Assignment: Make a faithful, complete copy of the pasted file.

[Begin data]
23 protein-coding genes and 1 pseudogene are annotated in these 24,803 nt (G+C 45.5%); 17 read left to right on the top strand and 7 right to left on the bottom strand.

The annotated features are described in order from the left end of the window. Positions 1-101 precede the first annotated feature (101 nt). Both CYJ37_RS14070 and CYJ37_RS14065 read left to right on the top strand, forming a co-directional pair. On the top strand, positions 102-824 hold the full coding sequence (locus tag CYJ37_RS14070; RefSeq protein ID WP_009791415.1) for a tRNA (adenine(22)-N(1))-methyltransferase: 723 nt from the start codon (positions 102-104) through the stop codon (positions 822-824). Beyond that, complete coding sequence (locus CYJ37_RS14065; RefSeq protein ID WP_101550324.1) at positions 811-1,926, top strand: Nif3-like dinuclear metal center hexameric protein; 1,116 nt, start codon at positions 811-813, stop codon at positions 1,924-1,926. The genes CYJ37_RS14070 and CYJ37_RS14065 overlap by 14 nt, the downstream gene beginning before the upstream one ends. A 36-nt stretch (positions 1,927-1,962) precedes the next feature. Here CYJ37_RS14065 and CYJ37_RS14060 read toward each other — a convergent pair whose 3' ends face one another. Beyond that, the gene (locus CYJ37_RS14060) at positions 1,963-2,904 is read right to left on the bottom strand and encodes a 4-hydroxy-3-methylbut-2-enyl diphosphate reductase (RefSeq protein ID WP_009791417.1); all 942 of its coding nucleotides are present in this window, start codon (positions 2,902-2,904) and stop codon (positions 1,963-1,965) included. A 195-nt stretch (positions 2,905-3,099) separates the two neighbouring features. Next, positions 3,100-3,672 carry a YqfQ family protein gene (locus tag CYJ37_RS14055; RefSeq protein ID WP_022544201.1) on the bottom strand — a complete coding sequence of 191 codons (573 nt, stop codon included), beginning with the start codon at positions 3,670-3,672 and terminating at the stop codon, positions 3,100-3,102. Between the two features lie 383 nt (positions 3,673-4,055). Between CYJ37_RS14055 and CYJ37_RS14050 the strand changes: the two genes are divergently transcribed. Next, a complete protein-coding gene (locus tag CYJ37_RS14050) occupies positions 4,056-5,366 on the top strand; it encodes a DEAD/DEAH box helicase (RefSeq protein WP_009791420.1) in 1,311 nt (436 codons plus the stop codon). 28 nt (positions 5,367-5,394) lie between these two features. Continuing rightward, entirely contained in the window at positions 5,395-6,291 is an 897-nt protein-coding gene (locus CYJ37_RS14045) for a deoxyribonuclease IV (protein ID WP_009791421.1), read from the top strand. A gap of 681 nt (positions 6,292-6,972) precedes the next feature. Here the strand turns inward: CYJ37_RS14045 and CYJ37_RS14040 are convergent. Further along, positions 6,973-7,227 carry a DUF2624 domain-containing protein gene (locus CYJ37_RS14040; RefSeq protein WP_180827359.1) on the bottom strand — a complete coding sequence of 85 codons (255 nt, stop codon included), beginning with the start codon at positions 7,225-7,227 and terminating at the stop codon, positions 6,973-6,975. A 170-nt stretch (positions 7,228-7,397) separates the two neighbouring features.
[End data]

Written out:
23 protein-coding genes and 1 pseudogene are annotated in these 24,803 nt (G+C 45.5%); 17 read left to right on the top strand and 7 right to left on the bottom strand.

The annotated features are described in order from the left end of the window. Positions 1-101 precede the first annotated feature (101 nt). Both CYJ37_RS14070 and CYJ37_RS14065 read left to right on the top strand, forming a co-directional pair. On the top strand, positions 102-824 hold the full coding sequence (locus tag CYJ37_RS14070; RefSeq protein ID WP_009791415.1) for a tRNA (adenine(22)-N(1))-methyltransferase: 723 nt from the start codon (positions 102-104) through the stop codon (positions 822-824). Beyond that, complete coding sequence (locus CYJ37_RS14065; RefSeq protein ID WP_101550324.1) at positions 811-1,926, top strand: Nif3-like dinuclear metal center hexameric protein; 1,116 nt, start codon at positions 811-813, stop codon at positions 1,924-1,926. The genes CYJ37_RS14070 and CYJ37_RS14065 overlap by 14 nt, the downstream gene beginning before the upstream one ends. A 36-nt stretch (positions 1,927-1,962) precedes the next feature. Here CYJ37_RS14065 and CYJ37_RS14060 read toward each other — a convergent pair whose 3' ends face one another. Beyond that, the gene (locus CYJ37_RS14060) at positions 1,963-2,904 is read right to left on the bottom strand and encodes a 4-hydroxy-3-methylbut-2-enyl diphosphate reductase (RefSeq protein ID WP_009791417.1); all 942 of its coding nucleotides are present in this window, start codon (positions 2,902-2,904) and stop codon (positions 1,963-1,965) included. A 195-nt stretch (positions 2,905-3,099) separates the two neighbouring features. Next, positions 3,100-3,672 carry a YqfQ family protein gene (locus tag CYJ37_RS14055; RefSeq protein ID WP_022544201.1) on the bottom strand — a complete coding sequence of 191 codons (573 nt, stop codon included), beginning with the start codon at positions 3,670-3,672 and terminating at the stop codon, positions 3,100-3,102. Between the two features lie 383 nt (positions 3,673-4,055). Between CYJ37_RS14055 and CYJ37_RS14050 the strand changes: the two genes are divergently transcribed. Next, a complete protein-coding gene (locus tag CYJ37_RS14050) occupies positions 4,056-5,366 on the top strand; it encodes a DEAD/DEAH box helicase (RefSeq protein WP_009791420.1) in 1,311 nt (436 codons plus the stop codon). 28 nt (positions 5,367-5,394) lie between these two features. Continuing rightward, entirely contained in the window at positions 5,395-6,291 is an 897-nt protein-coding gene (locus CYJ37_RS14045) for a deoxyribonuclease IV (protein ID WP_009791421.1), read from the top strand. A gap of 681 nt (positions 6,292-6,972) precedes the next feature. Here the strand turns inward: CYJ37_RS14045 and CYJ37_RS14040 are convergent. Further along, positions 6,973-7,227 carry a DUF2624 domain-containing protein gene (locus CYJ37_RS14040; RefSeq protein WP_180827359.1) on the bottom strand — a complete coding sequence of 85 codons (255 nt, stop codon included), beginning with the start codon at positions 7,225-7,227 and terminating at the stop codon, positions 6,973-6,975. A 170-nt stretch (positions 7,228-7,397) separates the two neighbouring features.